The 10 Best Games For The PlayStation Vita

The PlayStation Vita is the $350 handheld that either the world desperately needed or needed not at all. It could go either way in this era of rampant cell phone gaming, where many games are played with nary the press of a button or flick of a stick.

The Vita (reviewed here) gives us a handheld machine with sticks, touch panels, lots of buttons, a fully downloadable game library (optional; you can buy many of the games in physical stores), lots of online features and, oh yeah, graphical horsepower like we’ve never seen before in a gaming handheld.

Cool. So what must you play on this thing? Start with these seven games.

Escape Plan

Fat guy. Little guy. Locked in room after room. Tap the front of the Vita to direct them. Tap the back to manipulate the rooms. It’s all in black and white, as if the developers thought this game was so cool it didn’t need colour. How right they are. (This game is download-only.)

A Good Match for: Puzzle game fans.

Not for Those Who Want: Colour. (See: Rayman)

Here’s how it looks in action.

FIFA Soccer

Soccer. Football. Whatever you want to call it. It’s the console-style FIFA game that people love, with the added feature of the best implementation of the Vita’s rear touch panel.

A Good Match for: Sports fans, fans of sports games, whose other options at Vita launch are this, golf (see below) or a forthcoming baseball game.

Not for Those Who Want: Sports games that sync with their home games. This one does not.

Here’s how it looks in action.

Gravity Rush

Gravity Rush is a delight — an open-world adventure game built around a truly new-feeling mechanic. The protagonist Kat is able to re-orient gravity, letting her fall in any direction. It’s something of a mix between falling and flying, and it makes the game a uniquely disorienting, highly enjoyable experience. Combine those mechanical smarts with a wonderfully imaginative, fun story, lush visuals, gorgeous art design and a dizzy, grand soundtrack and you’ve got a real winner for the PSVita.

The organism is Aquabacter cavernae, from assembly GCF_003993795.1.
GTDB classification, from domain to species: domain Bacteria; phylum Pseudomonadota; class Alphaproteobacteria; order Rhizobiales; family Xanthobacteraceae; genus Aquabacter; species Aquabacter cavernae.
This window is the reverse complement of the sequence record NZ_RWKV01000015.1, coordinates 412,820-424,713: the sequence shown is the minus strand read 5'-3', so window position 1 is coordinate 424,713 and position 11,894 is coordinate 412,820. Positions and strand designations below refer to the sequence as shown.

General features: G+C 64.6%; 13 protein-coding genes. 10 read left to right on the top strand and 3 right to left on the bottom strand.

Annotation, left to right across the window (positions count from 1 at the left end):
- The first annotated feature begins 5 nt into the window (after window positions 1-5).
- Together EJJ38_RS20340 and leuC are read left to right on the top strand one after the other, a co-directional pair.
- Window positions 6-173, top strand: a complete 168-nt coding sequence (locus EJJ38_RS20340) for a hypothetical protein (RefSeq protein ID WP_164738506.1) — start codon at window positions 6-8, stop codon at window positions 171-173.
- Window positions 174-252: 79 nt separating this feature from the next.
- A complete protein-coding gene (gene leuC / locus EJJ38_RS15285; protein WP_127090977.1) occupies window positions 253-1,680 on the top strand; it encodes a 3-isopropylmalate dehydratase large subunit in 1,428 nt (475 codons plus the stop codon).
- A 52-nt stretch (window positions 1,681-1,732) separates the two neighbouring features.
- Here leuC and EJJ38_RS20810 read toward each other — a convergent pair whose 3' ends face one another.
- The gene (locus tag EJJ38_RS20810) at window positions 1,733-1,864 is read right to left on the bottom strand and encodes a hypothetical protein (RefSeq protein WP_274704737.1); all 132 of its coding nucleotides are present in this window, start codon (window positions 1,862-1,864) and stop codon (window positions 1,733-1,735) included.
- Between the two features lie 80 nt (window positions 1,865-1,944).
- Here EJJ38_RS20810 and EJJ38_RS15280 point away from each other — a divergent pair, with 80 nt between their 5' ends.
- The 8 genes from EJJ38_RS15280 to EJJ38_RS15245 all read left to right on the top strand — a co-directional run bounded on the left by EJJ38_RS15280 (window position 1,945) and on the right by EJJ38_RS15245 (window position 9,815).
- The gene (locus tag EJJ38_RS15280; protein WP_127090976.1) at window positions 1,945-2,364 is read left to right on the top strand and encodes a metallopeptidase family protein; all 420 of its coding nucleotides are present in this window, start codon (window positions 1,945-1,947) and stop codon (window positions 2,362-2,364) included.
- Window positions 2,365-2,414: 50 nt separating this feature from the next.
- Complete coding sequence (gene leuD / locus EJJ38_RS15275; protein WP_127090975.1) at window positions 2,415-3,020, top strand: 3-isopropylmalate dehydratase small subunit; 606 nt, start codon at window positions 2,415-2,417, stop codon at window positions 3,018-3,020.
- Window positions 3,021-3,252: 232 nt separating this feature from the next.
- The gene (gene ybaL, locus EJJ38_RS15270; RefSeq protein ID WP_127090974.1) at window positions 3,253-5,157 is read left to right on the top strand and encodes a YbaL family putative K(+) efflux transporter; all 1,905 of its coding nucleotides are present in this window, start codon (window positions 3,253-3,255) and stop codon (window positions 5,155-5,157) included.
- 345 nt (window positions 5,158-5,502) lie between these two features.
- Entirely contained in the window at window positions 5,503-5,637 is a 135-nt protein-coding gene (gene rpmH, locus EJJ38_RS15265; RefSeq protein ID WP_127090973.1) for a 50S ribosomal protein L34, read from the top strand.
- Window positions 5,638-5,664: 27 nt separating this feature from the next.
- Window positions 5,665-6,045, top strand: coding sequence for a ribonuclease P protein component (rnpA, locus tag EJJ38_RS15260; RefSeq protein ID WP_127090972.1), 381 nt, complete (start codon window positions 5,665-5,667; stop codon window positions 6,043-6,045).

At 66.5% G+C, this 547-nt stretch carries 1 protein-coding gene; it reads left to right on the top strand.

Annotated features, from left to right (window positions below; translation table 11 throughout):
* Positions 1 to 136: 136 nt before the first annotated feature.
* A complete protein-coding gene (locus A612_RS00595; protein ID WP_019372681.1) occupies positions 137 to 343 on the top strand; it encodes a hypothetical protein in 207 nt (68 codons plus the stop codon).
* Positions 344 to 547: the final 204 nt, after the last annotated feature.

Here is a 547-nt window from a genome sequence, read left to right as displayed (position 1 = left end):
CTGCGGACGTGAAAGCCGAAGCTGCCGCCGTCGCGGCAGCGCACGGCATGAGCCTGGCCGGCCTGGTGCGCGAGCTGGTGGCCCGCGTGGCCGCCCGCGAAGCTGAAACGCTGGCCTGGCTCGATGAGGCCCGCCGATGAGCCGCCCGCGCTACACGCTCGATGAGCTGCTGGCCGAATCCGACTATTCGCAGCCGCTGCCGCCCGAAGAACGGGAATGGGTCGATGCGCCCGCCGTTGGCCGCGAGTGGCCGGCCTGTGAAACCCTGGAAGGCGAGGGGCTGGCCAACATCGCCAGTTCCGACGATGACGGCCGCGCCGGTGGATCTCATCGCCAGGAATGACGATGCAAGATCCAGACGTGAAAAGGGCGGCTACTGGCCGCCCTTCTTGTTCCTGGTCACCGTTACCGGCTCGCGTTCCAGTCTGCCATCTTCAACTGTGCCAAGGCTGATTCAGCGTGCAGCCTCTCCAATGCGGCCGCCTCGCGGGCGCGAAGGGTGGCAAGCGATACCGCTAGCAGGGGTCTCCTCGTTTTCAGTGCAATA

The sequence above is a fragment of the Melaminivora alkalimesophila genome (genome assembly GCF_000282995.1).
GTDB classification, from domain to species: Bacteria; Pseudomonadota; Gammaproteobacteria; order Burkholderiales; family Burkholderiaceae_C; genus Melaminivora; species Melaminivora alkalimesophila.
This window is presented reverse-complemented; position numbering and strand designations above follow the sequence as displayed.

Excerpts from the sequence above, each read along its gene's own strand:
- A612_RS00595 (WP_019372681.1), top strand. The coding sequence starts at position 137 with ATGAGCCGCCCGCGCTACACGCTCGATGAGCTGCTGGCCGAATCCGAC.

A good match for: Crackdown and Infamous fans, people who like their games to look and play differently, jazz-heads.

Not for those who want: familiar mechanics, deep and involved combat.

Here’s how it looks in action:

Hot Shots Golf: World Invitational

It’s golf with cartoon characters and some of the coolest uses of the Vita as a gyro-enabled camera. Check out this preview we shot.

A Good Match for: People who like golf games, obviously!

Not for Those Who Want: Real golfers and real courses. This isn’t crazy Mario Golf fantasy, but it’s not Tiger Woods-sim-authentic either.

Here’s how it looks in action.

Lumines: Electronic Symphony

Tetris goes to a rave. That’s what this is. This is as much a falling-block puzzle game as it is an interactive electronica concert. Either aspect is cool enough in this game that you can hate the other and still have a pretty good time.

A Good Match for: The legions of people whose good taste caused them to declare the first Lumines as the best launch game for Sony’s previous handheld.

Not for Those Who Want: …their games to be more tough than meditative, who need their game sessions to terminate before they get to their bus stop.

Here’s how it looks in action.

Mutant Blob Attacks!

A smart and funny physics puzzler that’s packed with interesting ideas. You control a grumpy blob who’s gone on a goofy version of a 1950s horror movie rampage. You must navigate through a series of short but jam-packed levels, dodging lasers, rockets and farm animals to survive.

Mutant Blobs Attack is welcomely difficult but never feels punishing about it. It uses the both the Vita’s touchscreen and gyroscope effectively, and is consistently impressive in how far it’ll push you to creatively use the blob’s limited but versatile skill-set. Read our review for a more in-depth look at the game.